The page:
THURMONT — Thurmont residents may see an increase in sewer rates soon.
The mayor and town commissioners discussed the possibility of raising sewer rates in order to pay debts needed to run the town’s sewer utility.
Mayor Marty Burns recommended a possible increase, suggesting that an additional $1.25 per household would result in more than $174,000 in town revenue, and a $2.50 increase could bring the town $350,000 in added funding.
During Monday’s town meeting, Burns said that Thurmont has raised sewer rates before, but residents have been so diligent in conserving water that they have subsequently been conserving sewer.
“That’s great,” he said. “The problem is, we didn’t realize any growth in revenues.”
The last time the town raised rates was in October 2010, when sewer rates increased by $1 per household and water by $0.50, according to Chief Administrative Officer Bill Blakeslee.
“Why are we back here again talking about increases?” Burns said Monday. “Because we didn’t raise it high enough the last time.”
In 2011, the budget saw a bump in water and sewer revenues, which Blakeslee attributes to a change in the local state parks’ usage contract that raised minimum payments.
“If you want to hit somebody up, hit them hard, hit them once,” Burns said. “So hopefully it lasts a long, long time.”
Board members made no decision to change rates and expect to discuss the topic again at a future meeting.
Mayor, board clash on ordinance amendment
Burns’ stance on the county’s Adequate Public Facilities Ordinance amendment regarding a developer’s rights and responsibilities agreement has changed two weeks after the board voiced its opposition to the proposal.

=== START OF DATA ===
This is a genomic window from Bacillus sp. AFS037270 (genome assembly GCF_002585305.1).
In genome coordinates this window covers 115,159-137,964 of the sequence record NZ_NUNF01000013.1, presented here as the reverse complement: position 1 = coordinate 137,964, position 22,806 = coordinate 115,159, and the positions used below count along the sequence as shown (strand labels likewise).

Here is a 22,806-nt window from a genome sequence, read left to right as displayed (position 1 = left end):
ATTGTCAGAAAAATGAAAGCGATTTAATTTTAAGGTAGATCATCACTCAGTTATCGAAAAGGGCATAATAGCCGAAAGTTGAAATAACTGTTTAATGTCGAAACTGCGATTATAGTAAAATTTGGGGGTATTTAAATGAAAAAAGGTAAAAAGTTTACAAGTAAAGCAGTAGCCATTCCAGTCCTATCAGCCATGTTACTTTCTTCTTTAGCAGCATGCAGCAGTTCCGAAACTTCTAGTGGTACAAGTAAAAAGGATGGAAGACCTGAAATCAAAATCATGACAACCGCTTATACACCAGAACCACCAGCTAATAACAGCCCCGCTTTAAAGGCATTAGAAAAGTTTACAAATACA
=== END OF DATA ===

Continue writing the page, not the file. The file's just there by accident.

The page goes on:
During a recent county/municipalities meeting, director of the county’s Community Development Division Eric Soter explained that the Board of County Commissioners doesn’t want to usurp or ignore the APFO, Burns said. But the ordinance would give developers more predictability without having to wait for the Planning and Zoning Commission to spend months discussing the issue.
“There’s no ‘yes’ or ‘no,'” Burns said. The board is just trying to give the developer an answer up front, he said.
The mayor said Monday that he feels better about the possible change after hearing more from the county. But not everyone on the board agreed.
Commissioner John Kinnaird said his mind wasn’t changed after the county meeting.
“They said that it really doesn’t make any difference if we do it this way,” Kinnaird said. “So why do it?”
No matter what, the final decision is up to the board, Kinnaird said.
“Whatever choice they make is the choice we’ll live with,” he said. “Personally I don’t think it’s a good idea.”
Thurmont residents are invited to contact Blakeslee through Friday if they want Soter to attend a town meeting to offer more explanation regarding the APFO ordinance.